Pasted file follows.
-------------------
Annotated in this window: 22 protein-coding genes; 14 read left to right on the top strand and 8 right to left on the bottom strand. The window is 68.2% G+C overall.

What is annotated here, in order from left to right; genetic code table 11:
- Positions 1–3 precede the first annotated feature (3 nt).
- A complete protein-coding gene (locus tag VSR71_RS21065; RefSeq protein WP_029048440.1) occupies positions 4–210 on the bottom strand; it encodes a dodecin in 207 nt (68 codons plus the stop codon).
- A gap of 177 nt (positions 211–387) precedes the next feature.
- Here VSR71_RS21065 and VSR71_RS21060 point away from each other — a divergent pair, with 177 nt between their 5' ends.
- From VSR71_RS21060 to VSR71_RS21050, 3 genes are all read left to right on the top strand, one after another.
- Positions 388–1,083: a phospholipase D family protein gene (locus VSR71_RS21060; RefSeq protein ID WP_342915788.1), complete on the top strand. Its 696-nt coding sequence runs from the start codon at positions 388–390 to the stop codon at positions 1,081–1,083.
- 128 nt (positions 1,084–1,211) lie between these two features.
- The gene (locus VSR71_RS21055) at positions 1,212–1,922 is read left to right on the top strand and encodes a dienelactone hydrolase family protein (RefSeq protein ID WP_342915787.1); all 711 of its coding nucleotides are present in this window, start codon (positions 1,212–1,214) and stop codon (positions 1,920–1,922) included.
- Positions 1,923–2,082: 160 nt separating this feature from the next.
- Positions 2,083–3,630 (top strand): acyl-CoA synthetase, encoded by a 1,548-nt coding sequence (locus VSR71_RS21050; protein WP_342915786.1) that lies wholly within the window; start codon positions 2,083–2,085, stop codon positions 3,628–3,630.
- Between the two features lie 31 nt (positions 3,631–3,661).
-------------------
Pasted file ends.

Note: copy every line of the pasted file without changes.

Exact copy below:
Annotated in this window: 22 protein-coding genes; 14 read left to right on the top strand and 8 right to left on the bottom strand. The window is 68.2% G+C overall.

What is annotated here, in order from left to right; genetic code table 11:
- Positions 1–3 precede the first annotated feature (3 nt).
- A complete protein-coding gene (locus tag VSR71_RS21065; RefSeq protein WP_029048440.1) occupies positions 4–210 on the bottom strand; it encodes a dodecin in 207 nt (68 codons plus the stop codon).
- A gap of 177 nt (positions 211–387) precedes the next feature.
- Here VSR71_RS21065 and VSR71_RS21060 point away from each other — a divergent pair, with 177 nt between their 5' ends.
- From VSR71_RS21060 to VSR71_RS21050, 3 genes are all read left to right on the top strand, one after another.
- Positions 388–1,083: a phospholipase D family protein gene (locus VSR71_RS21060; RefSeq protein ID WP_342915788.1), complete on the top strand. Its 696-nt coding sequence runs from the start codon at positions 388–390 to the stop codon at positions 1,081–1,083.
- 128 nt (positions 1,084–1,211) lie between these two features.
- The gene (locus VSR71_RS21055) at positions 1,212–1,922 is read left to right on the top strand and encodes a dienelactone hydrolase family protein (RefSeq protein ID WP_342915787.1); all 711 of its coding nucleotides are present in this window, start codon (positions 1,212–1,214) and stop codon (positions 1,920–1,922) included.
- Positions 1,923–2,082: 160 nt separating this feature from the next.
- Positions 2,083–3,630 (top strand): acyl-CoA synthetase, encoded by a 1,548-nt coding sequence (locus VSR71_RS21050; protein WP_342915786.1) that lies wholly within the window; start codon positions 2,083–2,085, stop codon positions 3,628–3,630.
- Between the two features lie 31 nt (positions 3,631–3,661).